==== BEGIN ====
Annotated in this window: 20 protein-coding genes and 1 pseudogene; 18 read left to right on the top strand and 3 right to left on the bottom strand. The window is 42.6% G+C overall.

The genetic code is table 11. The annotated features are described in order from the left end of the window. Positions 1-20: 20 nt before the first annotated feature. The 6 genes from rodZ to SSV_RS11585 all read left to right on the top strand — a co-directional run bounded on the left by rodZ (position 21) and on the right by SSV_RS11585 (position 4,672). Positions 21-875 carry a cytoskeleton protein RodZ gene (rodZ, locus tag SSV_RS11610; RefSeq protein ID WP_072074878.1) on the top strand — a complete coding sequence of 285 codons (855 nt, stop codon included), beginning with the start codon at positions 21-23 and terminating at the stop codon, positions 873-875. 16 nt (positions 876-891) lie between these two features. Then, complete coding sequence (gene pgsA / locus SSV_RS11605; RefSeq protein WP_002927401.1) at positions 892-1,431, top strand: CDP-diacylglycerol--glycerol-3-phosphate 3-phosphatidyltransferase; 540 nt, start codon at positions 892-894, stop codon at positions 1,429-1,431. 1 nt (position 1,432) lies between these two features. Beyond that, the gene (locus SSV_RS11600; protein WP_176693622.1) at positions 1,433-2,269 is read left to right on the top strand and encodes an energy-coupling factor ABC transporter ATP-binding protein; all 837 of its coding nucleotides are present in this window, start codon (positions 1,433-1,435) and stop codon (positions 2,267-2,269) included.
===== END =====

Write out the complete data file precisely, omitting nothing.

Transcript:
Annotated in this window: 20 protein-coding genes and 1 pseudogene; 18 read left to right on the top strand and 3 right to left on the bottom strand. The window is 42.6% G+C overall.

The genetic code is table 11. The annotated features are described in order from the left end of the window. Positions 1-20: 20 nt before the first annotated feature. The 6 genes from rodZ to SSV_RS11585 all read left to right on the top strand — a co-directional run bounded on the left by rodZ (position 21) and on the right by SSV_RS11585 (position 4,672). Positions 21-875 carry a cytoskeleton protein RodZ gene (rodZ, locus tag SSV_RS11610; RefSeq protein ID WP_072074878.1) on the top strand — a complete coding sequence of 285 codons (855 nt, stop codon included), beginning with the start codon at positions 21-23 and terminating at the stop codon, positions 873-875. 16 nt (positions 876-891) lie between these two features. Then, complete coding sequence (gene pgsA / locus SSV_RS11605; RefSeq protein WP_002927401.1) at positions 892-1,431, top strand: CDP-diacylglycerol--glycerol-3-phosphate 3-phosphatidyltransferase; 540 nt, start codon at positions 892-894, stop codon at positions 1,429-1,431. 1 nt (position 1,432) lies between these two features. Beyond that, the gene (locus SSV_RS11600; protein WP_176693622.1) at positions 1,433-2,269 is read left to right on the top strand and encodes an energy-coupling factor ABC transporter ATP-binding protein; all 837 of its coding nucleotides are present in this window, start codon (positions 1,433-1,435) and stop codon (positions 2,267-2,269) included.